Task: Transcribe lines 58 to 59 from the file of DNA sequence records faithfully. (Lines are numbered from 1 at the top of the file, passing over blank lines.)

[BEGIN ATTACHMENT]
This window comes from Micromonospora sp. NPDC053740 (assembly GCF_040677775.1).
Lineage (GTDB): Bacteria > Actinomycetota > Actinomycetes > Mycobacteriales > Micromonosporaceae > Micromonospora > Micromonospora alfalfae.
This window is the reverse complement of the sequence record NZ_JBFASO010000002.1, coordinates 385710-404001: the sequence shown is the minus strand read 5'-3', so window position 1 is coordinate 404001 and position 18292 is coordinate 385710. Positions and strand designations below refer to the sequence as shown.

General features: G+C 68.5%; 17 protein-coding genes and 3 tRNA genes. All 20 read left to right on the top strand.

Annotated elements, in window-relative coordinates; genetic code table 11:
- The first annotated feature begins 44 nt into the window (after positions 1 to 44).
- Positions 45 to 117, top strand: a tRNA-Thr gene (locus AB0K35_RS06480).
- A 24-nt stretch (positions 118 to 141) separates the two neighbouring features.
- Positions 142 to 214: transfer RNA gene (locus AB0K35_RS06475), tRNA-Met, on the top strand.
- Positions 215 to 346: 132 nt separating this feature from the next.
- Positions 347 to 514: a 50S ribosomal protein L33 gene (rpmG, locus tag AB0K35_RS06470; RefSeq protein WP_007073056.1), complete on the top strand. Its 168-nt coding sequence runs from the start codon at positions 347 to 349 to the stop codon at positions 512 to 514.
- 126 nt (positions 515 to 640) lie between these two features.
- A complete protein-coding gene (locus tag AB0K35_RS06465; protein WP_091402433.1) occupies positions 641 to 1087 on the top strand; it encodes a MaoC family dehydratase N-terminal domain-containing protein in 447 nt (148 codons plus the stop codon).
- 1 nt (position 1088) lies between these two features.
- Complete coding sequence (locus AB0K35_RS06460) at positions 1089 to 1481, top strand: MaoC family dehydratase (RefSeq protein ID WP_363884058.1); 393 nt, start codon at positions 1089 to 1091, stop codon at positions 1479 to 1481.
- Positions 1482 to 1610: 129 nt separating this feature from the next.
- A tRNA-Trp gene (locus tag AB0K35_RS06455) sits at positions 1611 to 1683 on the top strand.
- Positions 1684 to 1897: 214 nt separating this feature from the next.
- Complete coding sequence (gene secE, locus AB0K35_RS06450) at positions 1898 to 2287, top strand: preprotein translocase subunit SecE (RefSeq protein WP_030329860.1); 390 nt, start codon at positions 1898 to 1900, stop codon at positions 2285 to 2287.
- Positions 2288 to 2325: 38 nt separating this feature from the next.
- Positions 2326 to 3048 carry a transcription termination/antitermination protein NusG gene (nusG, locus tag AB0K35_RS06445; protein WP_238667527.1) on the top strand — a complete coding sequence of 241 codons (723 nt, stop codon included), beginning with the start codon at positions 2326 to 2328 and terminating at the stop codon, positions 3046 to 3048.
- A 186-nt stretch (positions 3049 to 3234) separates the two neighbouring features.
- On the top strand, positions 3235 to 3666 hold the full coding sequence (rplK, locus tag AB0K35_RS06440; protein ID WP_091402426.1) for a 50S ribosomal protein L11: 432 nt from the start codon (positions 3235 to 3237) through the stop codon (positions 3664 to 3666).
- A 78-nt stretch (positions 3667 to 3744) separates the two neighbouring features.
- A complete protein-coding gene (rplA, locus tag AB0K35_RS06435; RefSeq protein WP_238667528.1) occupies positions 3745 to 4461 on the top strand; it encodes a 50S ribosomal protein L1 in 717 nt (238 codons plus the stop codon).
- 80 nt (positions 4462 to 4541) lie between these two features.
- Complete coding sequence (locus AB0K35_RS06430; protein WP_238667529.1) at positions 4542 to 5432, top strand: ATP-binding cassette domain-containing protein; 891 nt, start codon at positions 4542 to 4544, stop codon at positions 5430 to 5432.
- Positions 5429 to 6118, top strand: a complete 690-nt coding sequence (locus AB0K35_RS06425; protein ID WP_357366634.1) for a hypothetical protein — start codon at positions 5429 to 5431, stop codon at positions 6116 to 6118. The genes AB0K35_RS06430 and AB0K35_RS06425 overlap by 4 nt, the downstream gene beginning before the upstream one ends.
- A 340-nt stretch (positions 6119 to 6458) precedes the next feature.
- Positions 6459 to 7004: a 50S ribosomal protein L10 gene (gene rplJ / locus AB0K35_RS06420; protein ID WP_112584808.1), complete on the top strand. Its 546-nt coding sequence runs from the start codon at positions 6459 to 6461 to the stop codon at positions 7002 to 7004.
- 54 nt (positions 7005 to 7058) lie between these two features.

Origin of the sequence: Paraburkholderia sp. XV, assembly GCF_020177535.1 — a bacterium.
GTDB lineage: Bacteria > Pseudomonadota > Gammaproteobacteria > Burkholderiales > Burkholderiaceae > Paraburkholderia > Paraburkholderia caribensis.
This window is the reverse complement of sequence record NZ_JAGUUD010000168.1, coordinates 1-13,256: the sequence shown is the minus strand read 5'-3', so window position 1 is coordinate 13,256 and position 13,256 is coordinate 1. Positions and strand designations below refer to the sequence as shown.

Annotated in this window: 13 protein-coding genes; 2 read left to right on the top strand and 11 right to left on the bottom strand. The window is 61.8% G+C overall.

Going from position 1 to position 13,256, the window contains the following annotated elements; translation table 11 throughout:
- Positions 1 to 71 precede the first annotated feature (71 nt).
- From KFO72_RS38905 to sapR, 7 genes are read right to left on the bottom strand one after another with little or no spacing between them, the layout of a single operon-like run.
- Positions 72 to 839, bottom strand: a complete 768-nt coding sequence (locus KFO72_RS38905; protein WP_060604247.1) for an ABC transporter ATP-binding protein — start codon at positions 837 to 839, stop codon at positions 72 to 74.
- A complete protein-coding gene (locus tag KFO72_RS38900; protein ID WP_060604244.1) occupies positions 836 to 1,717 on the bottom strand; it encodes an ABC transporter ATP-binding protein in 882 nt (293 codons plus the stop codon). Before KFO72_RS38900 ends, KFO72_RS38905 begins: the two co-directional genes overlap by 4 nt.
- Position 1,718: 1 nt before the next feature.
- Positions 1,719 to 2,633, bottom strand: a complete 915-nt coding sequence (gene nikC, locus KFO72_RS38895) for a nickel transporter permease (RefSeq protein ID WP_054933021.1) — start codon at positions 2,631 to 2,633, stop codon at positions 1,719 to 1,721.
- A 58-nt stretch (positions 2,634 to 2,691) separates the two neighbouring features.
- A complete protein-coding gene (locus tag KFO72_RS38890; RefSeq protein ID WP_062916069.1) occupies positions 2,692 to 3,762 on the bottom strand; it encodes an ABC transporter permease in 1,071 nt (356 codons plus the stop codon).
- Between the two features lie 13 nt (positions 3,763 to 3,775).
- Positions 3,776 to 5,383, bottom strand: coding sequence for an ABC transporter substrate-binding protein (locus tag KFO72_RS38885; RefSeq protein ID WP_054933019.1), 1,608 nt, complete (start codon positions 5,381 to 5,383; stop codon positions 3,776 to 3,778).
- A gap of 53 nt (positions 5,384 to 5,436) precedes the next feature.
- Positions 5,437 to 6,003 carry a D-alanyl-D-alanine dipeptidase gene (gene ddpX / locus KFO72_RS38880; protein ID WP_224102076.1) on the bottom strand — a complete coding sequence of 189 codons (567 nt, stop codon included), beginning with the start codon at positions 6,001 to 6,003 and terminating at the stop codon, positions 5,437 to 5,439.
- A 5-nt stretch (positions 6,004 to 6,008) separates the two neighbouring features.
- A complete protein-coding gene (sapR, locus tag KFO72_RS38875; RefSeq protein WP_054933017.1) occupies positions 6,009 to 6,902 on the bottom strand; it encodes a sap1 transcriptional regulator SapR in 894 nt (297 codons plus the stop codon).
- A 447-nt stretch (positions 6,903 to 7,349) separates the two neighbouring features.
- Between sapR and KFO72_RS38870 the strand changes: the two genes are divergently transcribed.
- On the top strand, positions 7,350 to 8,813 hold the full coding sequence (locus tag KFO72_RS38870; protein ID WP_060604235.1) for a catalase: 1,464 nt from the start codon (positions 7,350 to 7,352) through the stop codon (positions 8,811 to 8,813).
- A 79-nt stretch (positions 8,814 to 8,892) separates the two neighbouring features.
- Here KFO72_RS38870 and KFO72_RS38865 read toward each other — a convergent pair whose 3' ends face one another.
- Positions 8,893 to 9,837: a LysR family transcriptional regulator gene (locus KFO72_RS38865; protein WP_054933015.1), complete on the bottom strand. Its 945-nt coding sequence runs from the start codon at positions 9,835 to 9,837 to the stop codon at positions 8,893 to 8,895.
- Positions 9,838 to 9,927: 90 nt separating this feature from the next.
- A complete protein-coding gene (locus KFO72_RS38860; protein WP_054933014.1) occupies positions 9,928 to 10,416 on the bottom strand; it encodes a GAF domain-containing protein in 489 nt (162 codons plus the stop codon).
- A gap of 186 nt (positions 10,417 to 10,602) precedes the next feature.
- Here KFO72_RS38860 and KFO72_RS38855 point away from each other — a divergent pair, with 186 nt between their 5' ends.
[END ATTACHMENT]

- A complete protein-coding gene (locus KFO72_RS38860; protein WP_054933014.1) occupies positions 9,928 to 10,416 on the bottom strand; it encodes a GAF domain-containing protein in 489 nt (162 codons plus the stop codon).
- A gap of 186 nt (positions 10,417 to 10,602) precedes the next feature.